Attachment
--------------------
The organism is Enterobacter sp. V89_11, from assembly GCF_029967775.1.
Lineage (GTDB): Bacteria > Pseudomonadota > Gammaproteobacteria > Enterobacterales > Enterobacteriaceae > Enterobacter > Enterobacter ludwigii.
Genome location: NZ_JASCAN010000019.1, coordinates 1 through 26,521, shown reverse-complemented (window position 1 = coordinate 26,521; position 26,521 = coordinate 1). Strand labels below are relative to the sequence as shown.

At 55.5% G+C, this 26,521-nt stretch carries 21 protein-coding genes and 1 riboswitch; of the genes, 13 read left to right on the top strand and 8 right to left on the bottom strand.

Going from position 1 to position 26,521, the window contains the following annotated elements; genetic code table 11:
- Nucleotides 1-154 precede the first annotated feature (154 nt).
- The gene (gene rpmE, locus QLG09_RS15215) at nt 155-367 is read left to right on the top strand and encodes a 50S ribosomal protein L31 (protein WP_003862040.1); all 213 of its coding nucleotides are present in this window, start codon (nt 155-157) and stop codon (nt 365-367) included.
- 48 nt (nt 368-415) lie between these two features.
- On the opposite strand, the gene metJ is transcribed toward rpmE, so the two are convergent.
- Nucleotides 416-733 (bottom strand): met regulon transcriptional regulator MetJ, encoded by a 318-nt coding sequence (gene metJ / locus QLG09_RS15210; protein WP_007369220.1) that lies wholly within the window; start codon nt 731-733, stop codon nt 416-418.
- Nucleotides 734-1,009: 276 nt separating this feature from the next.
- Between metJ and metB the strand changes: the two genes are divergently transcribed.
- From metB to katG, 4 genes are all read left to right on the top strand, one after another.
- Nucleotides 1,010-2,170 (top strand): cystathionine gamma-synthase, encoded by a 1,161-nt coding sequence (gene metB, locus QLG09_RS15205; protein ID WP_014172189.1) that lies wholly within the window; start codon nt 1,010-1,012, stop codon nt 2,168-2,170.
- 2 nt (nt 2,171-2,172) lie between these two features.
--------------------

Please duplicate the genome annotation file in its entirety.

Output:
The organism is Enterobacter sp. V89_11, from assembly GCF_029967775.1.
Lineage (GTDB): Bacteria > Pseudomonadota > Gammaproteobacteria > Enterobacterales > Enterobacteriaceae > Enterobacter > Enterobacter ludwigii.
Genome location: NZ_JASCAN010000019.1, coordinates 1 through 26,521, shown reverse-complemented (window position 1 = coordinate 26,521; position 26,521 = coordinate 1). Strand labels below are relative to the sequence as shown.

At 55.5% G+C, this 26,521-nt stretch carries 21 protein-coding genes and 1 riboswitch; of the genes, 13 read left to right on the top strand and 8 right to left on the bottom strand.

Going from position 1 to position 26,521, the window contains the following annotated elements; genetic code table 11:
- Nucleotides 1-154 precede the first annotated feature (154 nt).
- The gene (gene rpmE, locus QLG09_RS15215) at nt 155-367 is read left to right on the top strand and encodes a 50S ribosomal protein L31 (protein WP_003862040.1); all 213 of its coding nucleotides are present in this window, start codon (nt 155-157) and stop codon (nt 365-367) included.
- 48 nt (nt 368-415) lie between these two features.
- On the opposite strand, the gene metJ is transcribed toward rpmE, so the two are convergent.
- Nucleotides 416-733 (bottom strand): met regulon transcriptional regulator MetJ, encoded by a 318-nt coding sequence (gene metJ / locus QLG09_RS15210; protein WP_007369220.1) that lies wholly within the window; start codon nt 731-733, stop codon nt 416-418.
- Nucleotides 734-1,009: 276 nt separating this feature from the next.
- Between metJ and metB the strand changes: the two genes are divergently transcribed.
- From metB to katG, 4 genes are all read left to right on the top strand, one after another.
- Nucleotides 1,010-2,170 (top strand): cystathionine gamma-synthase, encoded by a 1,161-nt coding sequence (gene metB, locus QLG09_RS15205; protein ID WP_014172189.1) that lies wholly within the window; start codon nt 1,010-1,012, stop codon nt 2,168-2,170.
- 2 nt (nt 2,171-2,172) lie between these two features.